I have no idea what these are called but I love them and buy them on our vacations in Zihuatanejo. They are a flat, twirled (like two circles put together) pastry that looks like it has cinnamon and sugar on it. They are very sweet and crispy and go great with the morning cafe! I like any of the empanadas also which sound a bit like the one you had with chocolate in it. I have had them with pineapple, custard and tuna! Not all in the same one! If you like sandwiches, make sure you buy some of the fresh torta rolls (football shaped). When they are fresh, they are the best! I don't allow myself these pastries usually when we are in the states, but one I am back in Mexico, all bets are off and one of my first stops it the Pasteleria! Enjoy you new find!
Sounds like you're describing 'orejas' (ears). Sometimes the local markets here have a whole wheat looking empanada filled with pumpkin or something similar. These are usually the only Mexican pastries I like; most have questionable fillings or are some fairly boring flour+sugar calorie bomb.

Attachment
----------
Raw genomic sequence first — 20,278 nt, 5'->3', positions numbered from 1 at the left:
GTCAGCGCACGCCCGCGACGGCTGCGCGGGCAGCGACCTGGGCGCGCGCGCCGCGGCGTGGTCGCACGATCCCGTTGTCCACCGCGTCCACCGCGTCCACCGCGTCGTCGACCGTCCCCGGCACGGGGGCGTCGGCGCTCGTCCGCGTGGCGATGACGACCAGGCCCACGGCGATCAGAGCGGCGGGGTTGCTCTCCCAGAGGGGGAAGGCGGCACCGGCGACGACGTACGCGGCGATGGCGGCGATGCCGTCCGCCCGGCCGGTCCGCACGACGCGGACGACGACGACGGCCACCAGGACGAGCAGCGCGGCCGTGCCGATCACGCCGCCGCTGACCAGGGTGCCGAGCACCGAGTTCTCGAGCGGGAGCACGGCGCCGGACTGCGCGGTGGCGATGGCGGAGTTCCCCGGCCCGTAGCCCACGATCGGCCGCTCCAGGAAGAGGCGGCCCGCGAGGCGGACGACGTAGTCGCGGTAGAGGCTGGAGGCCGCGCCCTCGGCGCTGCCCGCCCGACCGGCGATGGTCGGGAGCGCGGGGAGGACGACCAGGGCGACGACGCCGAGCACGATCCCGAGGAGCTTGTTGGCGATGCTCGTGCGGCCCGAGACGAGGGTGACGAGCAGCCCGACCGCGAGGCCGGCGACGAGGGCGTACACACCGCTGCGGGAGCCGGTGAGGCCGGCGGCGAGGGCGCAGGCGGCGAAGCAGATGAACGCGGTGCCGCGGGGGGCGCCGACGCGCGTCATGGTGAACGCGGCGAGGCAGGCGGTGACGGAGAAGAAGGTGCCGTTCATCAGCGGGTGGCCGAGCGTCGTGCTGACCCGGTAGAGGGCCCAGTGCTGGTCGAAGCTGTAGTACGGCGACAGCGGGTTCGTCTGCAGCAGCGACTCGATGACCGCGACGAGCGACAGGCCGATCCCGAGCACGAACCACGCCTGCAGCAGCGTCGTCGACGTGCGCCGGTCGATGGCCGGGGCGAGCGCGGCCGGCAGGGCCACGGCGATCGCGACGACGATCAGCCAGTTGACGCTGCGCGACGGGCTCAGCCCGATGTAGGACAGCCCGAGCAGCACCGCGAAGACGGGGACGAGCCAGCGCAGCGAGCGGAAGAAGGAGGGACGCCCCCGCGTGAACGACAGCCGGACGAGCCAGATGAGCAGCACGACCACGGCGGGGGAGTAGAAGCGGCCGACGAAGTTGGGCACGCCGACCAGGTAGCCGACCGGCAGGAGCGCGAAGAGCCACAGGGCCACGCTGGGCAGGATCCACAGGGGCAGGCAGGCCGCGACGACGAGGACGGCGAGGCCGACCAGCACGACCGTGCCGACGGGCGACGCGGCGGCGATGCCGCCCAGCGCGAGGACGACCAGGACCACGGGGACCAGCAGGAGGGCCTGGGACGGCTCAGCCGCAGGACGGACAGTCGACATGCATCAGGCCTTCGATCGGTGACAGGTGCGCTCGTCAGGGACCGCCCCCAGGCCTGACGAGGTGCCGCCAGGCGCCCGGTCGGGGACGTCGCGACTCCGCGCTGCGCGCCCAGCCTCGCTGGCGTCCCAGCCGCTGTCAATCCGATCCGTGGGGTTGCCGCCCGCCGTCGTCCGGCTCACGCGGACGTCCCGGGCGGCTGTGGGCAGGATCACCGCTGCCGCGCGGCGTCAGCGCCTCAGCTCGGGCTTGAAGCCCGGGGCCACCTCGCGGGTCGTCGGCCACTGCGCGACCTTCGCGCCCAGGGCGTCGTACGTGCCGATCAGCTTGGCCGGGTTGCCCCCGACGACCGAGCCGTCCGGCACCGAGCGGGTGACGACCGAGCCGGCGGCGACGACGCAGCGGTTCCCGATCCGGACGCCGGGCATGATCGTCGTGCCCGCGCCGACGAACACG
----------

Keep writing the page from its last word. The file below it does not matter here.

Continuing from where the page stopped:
Like most of Mexican cuisine, I suspect that we don't get a decent sampling of what's available SOTB. There's Got to be something better filled with real fruit or some of the good (locally made?) candied fruit that is now available.
Very true... even in Mexico there is wide variability in quality of ingredients etc., The basic story is that in the 1960's flavor of the PRI... a combination of Right Wing policies with Left Wing populist flourishes resulted in Price Ceilings on Baked Goods, Tortillas, Milk etc.,... and bakers had to learn to re-engineer cost OUT of the Pan Dulce.... now that Price Controls have been lifted its been interesting to see the Panaderias that have returned to Pre-1960s recipes (like La Ideal in Mexico City).... even in the early '90s a family could buy an entire bag of Bolillos & basic Pastries for about a buck... now its not scandalous for a single pastry to fetch a buck even in the no frills, neighborhood panaderias. Yet its still going to take several decades for Mexican pastries to return to their pre Price Controls state.
As you mention the candied fruit... that are some of the can't miss.... particularly Figs, Limes, Oranges, Pitahayas, Tamarind etc.,